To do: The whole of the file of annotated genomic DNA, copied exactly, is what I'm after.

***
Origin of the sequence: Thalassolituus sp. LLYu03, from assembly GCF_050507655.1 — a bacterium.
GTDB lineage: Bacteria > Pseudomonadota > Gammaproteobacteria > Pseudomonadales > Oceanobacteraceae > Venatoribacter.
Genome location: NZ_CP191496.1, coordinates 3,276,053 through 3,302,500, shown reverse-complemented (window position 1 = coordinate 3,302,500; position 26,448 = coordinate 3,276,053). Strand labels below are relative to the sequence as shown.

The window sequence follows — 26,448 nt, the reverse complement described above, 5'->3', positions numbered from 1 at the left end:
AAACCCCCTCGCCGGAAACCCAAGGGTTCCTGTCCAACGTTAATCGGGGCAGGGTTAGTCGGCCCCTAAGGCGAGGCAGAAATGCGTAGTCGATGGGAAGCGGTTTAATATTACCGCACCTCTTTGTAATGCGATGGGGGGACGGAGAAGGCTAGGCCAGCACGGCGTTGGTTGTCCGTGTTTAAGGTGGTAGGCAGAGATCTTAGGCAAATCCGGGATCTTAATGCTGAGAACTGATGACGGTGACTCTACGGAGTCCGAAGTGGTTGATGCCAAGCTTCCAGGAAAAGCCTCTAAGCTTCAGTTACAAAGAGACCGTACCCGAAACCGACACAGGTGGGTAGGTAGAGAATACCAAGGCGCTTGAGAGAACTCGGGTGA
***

Origin of the sequence: Thalassolituus sp. LLYu03, from assembly GCF_050507655.1 — a bacterium.
GTDB lineage: Bacteria > Pseudomonadota > Gammaproteobacteria > Pseudomonadales > Oceanobacteraceae > Venatoribacter.
Genome location: NZ_CP191496.1, coordinates 3,276,053 through 3,302,500, shown reverse-complemented (window position 1 = coordinate 3,302,500; position 26,448 = coordinate 3,276,053). Strand labels below are relative to the sequence as shown.

The window sequence follows — 26,448 nt, the reverse complement described above, 5'->3', positions numbered from 1 at the left end:
AAACCCCCTCGCCGGAAACCCAAGGGTTCCTGTCCAACGTTAATCGGGGCAGGGTTAGTCGGCCCCTAAGGCGAGGCAGAAATGCGTAGTCGATGGGAAGCGGTTTAATATTACCGCACCTCTTTGTAATGCGATGGGGGGACGGAGAAGGCTAGGCCAGCACGGCGTTGGTTGTCCGTGTTTAAGGTGGTAGGCAGAGATCTTAGGCAAATCCGGGATCTTAATGCTGAGAACTGATGACGGTGACTCTACGGAGTCCGAAGTGGTTGATGCCAAGCTTCCAGGAAAAGCCTCTAAGCTTCAGTTACAAAGAGACCGTACCCGAAACCGACACAGGTGGGTAGGTAGAGAATACCAAGGCGCTTGAGAGAACTCGGGTGA